Perhaps Us stumbles near the end while straining for an operatic, shattering finale that explains everything that preceded it but, after capturing the zeitgeist his first time out, Peele avoids the sophomore slump by methodically laying out his riveting tale.
A smoothly executed but decidedly drab crime drama. Checking all the necessary narrative boxes for its target audience and asking little of stars Kevin Costner and Woody Harrelson other than to bring their well-established onscreen personas to the characters, the latest from director John Lee Hancock (The Blind Side, Saving Mr. Banks) dabbles in familiar dramatic ironies and rather obvious observations about violence, celebrity and ageing. The Highwaymen never puts a foot wrong, but it fails to elicit much passion or fascination.
There’s a natural tendency to want to like Greta so that you don’t feel like a killjoy or a snob. But as much as I appreciated Jordan and his actors’ balance of high and low, I rarely treasured its trashiness.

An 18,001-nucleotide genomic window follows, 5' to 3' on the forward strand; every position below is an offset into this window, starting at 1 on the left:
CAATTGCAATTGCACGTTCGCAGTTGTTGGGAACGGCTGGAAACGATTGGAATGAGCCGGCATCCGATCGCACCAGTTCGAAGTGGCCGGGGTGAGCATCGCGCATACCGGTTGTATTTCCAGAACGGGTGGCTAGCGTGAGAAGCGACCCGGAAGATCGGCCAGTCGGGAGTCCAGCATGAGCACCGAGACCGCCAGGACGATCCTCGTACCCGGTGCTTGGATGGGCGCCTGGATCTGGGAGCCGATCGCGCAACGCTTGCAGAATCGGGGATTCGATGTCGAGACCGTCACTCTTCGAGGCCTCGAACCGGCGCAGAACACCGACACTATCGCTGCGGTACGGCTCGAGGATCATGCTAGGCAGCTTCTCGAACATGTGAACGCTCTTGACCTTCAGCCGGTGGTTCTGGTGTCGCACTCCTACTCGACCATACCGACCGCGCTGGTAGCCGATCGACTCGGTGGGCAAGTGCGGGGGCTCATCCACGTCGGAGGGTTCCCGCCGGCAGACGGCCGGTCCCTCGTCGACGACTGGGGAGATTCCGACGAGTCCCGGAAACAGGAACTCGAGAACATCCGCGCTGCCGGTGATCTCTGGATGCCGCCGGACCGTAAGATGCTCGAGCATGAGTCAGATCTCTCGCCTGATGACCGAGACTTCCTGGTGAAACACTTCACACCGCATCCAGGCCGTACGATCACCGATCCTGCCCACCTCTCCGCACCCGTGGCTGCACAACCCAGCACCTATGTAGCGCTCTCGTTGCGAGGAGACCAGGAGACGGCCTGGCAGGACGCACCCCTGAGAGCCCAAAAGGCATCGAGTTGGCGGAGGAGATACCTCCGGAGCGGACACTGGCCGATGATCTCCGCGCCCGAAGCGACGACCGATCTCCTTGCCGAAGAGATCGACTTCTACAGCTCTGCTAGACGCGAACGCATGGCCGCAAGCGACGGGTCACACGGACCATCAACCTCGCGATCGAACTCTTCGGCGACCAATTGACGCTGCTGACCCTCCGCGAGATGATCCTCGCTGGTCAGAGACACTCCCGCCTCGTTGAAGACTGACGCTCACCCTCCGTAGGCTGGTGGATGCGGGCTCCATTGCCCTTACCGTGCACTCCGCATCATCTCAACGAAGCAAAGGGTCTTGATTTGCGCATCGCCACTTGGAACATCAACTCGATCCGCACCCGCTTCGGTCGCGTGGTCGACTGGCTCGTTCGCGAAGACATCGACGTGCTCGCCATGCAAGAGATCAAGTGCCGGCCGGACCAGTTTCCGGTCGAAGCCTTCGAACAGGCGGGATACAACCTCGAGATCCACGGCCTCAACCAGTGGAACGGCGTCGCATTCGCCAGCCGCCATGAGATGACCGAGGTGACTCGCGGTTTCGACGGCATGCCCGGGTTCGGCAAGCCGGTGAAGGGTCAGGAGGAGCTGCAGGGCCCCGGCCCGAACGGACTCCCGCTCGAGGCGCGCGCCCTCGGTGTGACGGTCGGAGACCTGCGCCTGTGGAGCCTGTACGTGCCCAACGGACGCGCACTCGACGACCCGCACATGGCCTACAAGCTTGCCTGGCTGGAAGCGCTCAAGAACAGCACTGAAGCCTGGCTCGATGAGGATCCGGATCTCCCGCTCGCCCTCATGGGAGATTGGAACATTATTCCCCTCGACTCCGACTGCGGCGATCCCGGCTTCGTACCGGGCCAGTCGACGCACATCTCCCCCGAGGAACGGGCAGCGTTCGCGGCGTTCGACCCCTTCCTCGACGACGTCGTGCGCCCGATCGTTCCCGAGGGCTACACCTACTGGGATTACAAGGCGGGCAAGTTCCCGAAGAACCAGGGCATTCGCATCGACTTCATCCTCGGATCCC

Cutting-edge performance-capture technology gives us a remarkably lifelike Alita, but although Robert Rodriguez clearly loves this pulpy genre material, that affection rarely translates into anything more than an impressive display of technical might.
This earnest tale succeeds thanks to its potent themes — including the tension between old traditions and new ways of thinking — and Ejiofor locates the story’s emotional underpinnings without succumbing to cheap manipulation or mawkishness.
This English-language remake of In Order Of Disappearance by its Norwegian director Hans Petter Moland doesn’t particularly succeed as a thriller, but the film’s gleeful perversity at refusing to satisfying genre conventions gives it a scruffy integrity all the same.
The fun pop-culture riffing remains, but The Second Part lacks the density of ingenuity, humour and whiz-bang action that marked the first film. Rather than bursting with imagination and wit, the sequel feels busy, overstuffed, a little routine.